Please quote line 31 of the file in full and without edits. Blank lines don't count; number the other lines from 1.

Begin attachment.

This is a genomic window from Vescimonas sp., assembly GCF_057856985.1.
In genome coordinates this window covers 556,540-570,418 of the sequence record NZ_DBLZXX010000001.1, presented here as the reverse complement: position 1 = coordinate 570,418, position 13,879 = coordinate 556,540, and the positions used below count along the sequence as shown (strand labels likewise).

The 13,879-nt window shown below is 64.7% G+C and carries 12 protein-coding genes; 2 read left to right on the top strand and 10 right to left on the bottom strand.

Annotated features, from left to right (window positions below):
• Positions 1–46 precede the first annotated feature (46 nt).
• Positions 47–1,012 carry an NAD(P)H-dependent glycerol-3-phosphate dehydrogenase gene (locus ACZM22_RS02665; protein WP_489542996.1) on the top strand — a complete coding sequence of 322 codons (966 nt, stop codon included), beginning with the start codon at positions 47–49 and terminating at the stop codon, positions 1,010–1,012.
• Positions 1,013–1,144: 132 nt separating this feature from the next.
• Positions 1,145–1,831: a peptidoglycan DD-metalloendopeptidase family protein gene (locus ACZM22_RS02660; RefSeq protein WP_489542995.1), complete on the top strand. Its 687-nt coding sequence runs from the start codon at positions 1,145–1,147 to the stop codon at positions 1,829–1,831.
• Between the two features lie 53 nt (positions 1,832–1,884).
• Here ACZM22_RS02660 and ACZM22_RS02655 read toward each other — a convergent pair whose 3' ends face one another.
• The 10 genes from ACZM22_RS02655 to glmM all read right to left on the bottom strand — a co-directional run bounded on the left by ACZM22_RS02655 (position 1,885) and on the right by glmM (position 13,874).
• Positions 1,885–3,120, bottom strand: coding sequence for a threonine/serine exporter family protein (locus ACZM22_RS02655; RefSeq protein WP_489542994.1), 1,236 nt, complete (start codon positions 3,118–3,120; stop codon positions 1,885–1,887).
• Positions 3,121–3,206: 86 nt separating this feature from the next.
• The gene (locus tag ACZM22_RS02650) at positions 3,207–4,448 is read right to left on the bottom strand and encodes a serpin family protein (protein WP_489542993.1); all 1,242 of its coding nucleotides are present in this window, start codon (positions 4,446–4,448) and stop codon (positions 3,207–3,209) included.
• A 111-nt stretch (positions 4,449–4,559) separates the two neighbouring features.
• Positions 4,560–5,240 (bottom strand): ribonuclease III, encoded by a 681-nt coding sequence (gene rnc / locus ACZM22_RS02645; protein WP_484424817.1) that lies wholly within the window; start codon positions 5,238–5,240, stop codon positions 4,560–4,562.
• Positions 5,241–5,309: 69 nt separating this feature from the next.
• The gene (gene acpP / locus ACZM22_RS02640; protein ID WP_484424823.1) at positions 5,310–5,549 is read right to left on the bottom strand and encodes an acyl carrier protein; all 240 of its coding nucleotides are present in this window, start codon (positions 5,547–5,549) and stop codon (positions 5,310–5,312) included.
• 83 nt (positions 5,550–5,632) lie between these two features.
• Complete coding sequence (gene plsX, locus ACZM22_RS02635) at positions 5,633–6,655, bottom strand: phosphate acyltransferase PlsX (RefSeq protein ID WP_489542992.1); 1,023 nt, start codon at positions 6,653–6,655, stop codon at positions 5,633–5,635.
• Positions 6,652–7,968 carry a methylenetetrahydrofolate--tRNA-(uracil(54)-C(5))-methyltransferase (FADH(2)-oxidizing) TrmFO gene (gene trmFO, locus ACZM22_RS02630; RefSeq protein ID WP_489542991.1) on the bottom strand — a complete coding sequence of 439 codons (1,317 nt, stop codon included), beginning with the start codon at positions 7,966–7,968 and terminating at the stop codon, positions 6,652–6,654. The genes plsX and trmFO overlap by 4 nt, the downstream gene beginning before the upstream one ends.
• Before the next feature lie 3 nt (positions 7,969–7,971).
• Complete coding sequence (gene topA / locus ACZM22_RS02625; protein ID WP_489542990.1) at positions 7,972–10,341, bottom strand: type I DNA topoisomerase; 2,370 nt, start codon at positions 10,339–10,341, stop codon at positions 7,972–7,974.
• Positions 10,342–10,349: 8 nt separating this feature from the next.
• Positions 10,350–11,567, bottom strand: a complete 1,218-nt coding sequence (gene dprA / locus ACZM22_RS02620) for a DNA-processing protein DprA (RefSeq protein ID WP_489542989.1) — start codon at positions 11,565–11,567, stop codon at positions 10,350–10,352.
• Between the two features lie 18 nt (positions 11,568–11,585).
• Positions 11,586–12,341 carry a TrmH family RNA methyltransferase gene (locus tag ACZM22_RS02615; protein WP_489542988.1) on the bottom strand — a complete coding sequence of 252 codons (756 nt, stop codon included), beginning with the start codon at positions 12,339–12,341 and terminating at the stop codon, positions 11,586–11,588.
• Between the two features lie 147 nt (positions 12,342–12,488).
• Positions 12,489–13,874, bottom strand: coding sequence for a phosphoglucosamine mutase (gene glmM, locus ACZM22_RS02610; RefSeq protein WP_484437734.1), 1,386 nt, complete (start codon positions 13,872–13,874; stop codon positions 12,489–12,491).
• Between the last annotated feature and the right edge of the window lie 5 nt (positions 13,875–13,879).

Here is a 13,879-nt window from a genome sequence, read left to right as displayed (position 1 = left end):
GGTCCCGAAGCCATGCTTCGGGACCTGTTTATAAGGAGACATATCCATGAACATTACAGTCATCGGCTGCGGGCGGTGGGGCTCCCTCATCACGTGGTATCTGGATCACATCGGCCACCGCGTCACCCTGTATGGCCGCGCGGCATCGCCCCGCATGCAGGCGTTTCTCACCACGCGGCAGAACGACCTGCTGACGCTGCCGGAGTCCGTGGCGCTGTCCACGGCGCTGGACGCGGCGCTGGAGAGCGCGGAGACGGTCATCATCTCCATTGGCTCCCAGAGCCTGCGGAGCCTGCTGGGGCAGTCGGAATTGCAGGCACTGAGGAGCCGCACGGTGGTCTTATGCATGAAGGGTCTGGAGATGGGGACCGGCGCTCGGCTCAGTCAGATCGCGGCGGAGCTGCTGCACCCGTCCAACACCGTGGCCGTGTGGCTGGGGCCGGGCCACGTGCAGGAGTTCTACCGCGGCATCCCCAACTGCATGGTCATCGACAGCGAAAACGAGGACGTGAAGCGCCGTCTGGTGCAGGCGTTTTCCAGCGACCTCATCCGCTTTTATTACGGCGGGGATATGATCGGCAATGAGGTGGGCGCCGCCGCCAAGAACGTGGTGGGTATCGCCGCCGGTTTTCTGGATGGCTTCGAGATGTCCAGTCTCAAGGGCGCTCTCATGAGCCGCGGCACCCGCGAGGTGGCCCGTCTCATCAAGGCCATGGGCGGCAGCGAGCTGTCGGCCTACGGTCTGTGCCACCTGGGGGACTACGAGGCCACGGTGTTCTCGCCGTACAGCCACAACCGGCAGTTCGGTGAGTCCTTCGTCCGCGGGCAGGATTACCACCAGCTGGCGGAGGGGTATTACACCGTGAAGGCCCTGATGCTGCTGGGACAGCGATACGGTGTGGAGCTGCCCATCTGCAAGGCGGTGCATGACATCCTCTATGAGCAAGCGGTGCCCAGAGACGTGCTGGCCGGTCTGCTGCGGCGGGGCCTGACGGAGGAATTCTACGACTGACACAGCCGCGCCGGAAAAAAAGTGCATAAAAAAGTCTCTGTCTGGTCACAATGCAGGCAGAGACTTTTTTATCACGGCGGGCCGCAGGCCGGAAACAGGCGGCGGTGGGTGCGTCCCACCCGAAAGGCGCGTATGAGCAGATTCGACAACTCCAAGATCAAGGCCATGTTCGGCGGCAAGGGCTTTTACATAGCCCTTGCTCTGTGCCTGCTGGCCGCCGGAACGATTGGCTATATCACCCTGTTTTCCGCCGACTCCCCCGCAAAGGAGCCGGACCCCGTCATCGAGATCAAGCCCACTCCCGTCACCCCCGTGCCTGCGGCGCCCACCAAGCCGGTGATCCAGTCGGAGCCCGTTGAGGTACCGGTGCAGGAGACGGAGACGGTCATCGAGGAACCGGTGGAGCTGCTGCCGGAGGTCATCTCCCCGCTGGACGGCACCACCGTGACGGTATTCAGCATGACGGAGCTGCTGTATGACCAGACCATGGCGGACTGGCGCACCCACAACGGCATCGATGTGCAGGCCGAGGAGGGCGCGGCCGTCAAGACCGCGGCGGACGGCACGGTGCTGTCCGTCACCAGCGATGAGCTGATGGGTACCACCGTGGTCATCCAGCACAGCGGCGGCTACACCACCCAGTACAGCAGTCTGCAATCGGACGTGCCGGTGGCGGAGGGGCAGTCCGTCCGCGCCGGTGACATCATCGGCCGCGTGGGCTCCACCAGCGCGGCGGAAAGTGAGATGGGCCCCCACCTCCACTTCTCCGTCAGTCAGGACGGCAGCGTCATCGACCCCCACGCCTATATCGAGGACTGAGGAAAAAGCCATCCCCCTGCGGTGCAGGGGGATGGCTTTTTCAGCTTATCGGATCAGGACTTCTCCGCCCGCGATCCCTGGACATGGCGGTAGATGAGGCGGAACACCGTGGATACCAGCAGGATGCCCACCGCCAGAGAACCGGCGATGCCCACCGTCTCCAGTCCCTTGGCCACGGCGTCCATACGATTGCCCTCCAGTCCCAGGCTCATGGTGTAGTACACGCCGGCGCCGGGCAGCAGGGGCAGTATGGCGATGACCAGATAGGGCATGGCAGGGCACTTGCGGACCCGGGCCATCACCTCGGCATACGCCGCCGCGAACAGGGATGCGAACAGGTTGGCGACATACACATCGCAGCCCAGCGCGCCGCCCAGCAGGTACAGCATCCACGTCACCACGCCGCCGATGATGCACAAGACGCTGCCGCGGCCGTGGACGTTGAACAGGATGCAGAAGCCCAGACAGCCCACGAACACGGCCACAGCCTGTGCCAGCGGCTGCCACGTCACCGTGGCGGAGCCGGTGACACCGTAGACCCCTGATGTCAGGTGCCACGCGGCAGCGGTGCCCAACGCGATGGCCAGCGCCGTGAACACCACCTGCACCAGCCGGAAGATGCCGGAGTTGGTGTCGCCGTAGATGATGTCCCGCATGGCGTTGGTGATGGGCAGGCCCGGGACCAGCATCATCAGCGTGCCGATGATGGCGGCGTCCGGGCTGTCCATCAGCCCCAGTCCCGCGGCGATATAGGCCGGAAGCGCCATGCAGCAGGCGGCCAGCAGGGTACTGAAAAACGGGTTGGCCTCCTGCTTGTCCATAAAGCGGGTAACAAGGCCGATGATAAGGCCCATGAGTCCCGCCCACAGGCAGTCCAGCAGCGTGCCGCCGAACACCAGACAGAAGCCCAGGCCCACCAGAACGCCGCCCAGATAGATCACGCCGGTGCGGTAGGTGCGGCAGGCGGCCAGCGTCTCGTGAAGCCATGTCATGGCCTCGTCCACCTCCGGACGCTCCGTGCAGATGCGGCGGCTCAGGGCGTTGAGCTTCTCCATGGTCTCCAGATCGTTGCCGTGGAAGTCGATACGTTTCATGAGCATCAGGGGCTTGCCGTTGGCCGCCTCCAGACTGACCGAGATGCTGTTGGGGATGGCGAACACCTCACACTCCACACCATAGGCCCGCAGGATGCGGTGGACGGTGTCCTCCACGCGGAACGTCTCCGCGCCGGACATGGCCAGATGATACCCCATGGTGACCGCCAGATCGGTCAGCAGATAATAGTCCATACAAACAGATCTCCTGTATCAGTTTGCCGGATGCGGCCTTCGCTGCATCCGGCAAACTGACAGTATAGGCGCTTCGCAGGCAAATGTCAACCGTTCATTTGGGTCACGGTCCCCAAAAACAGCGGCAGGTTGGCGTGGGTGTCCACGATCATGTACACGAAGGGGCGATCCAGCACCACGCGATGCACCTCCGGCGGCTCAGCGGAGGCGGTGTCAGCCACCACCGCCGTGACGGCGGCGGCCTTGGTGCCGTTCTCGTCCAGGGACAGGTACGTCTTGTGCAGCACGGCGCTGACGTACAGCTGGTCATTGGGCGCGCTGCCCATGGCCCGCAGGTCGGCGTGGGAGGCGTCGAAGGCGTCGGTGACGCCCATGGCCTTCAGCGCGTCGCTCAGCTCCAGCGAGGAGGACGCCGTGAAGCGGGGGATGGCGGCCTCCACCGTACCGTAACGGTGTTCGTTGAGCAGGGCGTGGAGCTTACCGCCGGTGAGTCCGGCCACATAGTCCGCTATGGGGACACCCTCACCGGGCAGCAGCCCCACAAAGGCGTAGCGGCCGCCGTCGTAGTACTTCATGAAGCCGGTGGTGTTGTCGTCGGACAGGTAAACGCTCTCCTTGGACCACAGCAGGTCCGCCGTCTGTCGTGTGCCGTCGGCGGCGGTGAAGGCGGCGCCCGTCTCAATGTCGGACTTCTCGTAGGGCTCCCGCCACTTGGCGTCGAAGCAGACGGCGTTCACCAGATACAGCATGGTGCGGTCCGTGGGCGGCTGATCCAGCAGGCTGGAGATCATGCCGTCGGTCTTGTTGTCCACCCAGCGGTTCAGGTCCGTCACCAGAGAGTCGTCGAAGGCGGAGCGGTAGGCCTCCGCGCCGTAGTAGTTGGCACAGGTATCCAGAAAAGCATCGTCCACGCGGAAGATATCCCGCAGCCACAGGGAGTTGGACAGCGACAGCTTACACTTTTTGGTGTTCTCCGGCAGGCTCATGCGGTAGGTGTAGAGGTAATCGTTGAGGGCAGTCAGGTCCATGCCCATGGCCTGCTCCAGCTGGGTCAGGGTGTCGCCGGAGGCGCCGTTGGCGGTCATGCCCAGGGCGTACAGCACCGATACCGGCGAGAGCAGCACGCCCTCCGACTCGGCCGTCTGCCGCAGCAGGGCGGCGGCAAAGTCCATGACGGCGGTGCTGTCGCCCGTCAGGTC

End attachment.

Here is a 13,879-nt window from a genome sequence, read left to right as displayed (position 1 = left end):